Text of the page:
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Similarities and Contrasts in the Local Insect Faunas Associated with Ten Forest Tree Species of New Guinea

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Title:Similarities and Contrasts in the Local Insect Faunas Associated with Ten Forest Tree Species of New Guinea
Authors:Basset, Yves
Samuelson, G.A.
Miller, S.E.
Date Issued:Apr 1996
Publisher:University of Hawaii Press
Citation:Basset Y, Samuelson GA, Miller SE. 1996. Similarities and contrasts in the local insect faunas associated with ten forest tree species of New Guinea. Pac Sci 50(2): 157-183.
Abstract:Insect faunas associated with 10 tree species growing in a submontane
area in Papua New Guinea are described and compared. In total,
75,000 insects were collected on these trees during the day and night by hand
collecting, beating, branch clipping, intercept flight traps, and pyrethrum knockdown
over a l-yr period. Association of chewing insects with the hosts was inferred
from feeding trials. Characteristics of the fauna associated with each tree
species are briefly outlined, with an emphasis on chewing insects. Four subsets
of data, of decreasing affinity with the host, were analyzed by canonical correspondence
and cluster analyses: (1) specialist leaf-chewers, (2) proven leafchewers,
(3) all herbivores (including transient leaf-chewers and sap-suckers),
and (4) all insects (including nonherbivore categories). Analyses of similarity
between tree species were performed using number of either species or individuals
within insect families. Analyses using number of individuals appeared
more robust than those using number of species, because transient herbivore
species artificially inflated the level of similarity between tree species. Thus, it is
recommended that number of individuals be used in analyses of this type, particularly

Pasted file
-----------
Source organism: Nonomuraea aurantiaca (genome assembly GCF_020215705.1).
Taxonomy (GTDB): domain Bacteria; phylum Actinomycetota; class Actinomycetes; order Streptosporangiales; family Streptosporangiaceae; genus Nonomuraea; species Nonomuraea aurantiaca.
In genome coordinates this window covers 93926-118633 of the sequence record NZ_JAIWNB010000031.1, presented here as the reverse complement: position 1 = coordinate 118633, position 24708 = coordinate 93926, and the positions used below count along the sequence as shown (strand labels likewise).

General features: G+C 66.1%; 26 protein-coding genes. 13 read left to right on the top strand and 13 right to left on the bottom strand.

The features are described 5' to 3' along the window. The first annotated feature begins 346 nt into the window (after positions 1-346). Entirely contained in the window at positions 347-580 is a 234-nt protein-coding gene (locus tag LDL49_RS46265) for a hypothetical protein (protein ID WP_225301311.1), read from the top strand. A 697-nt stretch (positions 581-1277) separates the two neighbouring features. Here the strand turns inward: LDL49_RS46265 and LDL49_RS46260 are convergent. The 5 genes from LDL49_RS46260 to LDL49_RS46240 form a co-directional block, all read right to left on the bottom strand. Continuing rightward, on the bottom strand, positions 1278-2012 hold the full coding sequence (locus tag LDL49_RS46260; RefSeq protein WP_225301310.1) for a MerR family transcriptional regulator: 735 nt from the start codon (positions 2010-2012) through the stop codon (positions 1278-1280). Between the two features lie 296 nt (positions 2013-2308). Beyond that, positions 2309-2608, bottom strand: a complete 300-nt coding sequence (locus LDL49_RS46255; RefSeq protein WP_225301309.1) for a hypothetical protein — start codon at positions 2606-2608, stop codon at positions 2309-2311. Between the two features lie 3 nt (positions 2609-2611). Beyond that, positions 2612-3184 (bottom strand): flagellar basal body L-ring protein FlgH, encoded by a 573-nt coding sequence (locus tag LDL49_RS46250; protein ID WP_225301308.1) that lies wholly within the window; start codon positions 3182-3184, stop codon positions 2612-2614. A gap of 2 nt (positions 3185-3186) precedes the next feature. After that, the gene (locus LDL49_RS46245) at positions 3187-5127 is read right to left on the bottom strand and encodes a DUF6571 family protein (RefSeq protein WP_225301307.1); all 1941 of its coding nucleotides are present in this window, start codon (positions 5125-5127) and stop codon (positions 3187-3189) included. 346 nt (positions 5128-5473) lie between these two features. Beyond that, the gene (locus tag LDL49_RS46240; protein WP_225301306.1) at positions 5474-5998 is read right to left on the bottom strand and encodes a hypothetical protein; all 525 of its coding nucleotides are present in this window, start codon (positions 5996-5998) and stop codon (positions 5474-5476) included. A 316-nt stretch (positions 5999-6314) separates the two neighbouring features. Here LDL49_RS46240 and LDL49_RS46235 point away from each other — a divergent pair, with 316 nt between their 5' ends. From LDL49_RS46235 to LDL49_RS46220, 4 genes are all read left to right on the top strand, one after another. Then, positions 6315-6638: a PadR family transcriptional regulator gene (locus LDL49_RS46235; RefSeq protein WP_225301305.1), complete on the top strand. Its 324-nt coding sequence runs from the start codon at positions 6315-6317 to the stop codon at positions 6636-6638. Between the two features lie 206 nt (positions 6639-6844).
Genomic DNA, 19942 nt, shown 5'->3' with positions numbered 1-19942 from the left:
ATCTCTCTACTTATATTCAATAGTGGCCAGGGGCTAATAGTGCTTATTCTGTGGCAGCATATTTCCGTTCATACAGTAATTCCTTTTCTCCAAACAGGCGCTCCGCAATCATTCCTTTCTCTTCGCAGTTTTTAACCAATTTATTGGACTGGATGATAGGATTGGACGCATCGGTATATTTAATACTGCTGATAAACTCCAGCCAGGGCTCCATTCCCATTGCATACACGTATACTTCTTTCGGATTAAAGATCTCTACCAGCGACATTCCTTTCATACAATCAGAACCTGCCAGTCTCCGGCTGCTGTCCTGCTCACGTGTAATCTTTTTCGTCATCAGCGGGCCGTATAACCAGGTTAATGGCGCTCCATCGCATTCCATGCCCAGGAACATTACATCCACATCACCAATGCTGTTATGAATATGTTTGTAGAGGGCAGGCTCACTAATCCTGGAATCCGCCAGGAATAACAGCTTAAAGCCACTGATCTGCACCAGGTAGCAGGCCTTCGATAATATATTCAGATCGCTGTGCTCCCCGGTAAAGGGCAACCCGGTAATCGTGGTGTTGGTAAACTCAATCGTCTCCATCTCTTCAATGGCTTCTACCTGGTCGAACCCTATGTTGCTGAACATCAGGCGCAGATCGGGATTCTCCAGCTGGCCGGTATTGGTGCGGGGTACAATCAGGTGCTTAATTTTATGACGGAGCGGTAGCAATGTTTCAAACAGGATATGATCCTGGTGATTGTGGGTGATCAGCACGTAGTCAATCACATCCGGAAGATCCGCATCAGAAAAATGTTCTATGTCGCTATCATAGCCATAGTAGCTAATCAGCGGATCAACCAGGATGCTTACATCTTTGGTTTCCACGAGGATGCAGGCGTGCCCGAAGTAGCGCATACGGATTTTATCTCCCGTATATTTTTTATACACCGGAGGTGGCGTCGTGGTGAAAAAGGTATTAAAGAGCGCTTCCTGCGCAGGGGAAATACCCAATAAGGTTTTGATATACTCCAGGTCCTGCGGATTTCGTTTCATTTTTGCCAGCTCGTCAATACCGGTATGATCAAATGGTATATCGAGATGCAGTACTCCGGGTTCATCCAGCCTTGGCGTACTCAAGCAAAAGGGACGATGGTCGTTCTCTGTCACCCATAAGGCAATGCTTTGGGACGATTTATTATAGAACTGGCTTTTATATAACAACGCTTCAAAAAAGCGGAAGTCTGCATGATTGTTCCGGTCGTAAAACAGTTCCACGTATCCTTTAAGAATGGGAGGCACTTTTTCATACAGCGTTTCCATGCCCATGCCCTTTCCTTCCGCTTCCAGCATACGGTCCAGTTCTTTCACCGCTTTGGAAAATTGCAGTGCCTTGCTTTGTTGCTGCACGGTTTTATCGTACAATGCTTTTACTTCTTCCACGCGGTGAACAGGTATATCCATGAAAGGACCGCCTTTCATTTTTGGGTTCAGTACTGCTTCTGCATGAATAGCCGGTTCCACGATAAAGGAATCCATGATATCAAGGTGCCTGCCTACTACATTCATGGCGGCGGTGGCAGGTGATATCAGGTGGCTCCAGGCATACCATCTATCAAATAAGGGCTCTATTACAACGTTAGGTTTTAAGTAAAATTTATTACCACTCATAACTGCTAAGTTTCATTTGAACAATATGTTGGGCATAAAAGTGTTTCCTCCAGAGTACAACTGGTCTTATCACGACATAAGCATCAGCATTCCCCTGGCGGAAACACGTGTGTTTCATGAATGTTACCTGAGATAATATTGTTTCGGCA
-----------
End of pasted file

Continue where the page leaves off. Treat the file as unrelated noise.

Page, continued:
when the association of insects with their putative host has not been
ascertained. Not unexpectedly, the faunal similarity of tree species increased
along the sequence (1)-(2)-(3)-(4). Convergence or divergence in faunal similarity
among tree species certainly results from many factors. Among those
identified, successional status (which can be related more generally to the type
of habitat in which the host grows) appeared important for specialist leafchewers;
gross features of the host, such as leaf palatability and leaf weight
(related to leaf toughness), were important for leaf-chewers; features presumably
influencing insect flight and alighting (leaf area, probably related to foliage
denseness) seemed be important for all herbivores; and features related to host
architecture (tree height, type of bark) were important for all insects. Taxonomic
isolation and phylogeny of trees were clearly unrelated to faunal similarity,
even for specialist leaf-chewers. We discuss briefly from a conservation
perspective the loss of tree species in our system and the outcome for associated
insect faunas.
Pages/Duration:26 pages
Appears in Collections: Pacific Science Volume 50, Number 2, 1996

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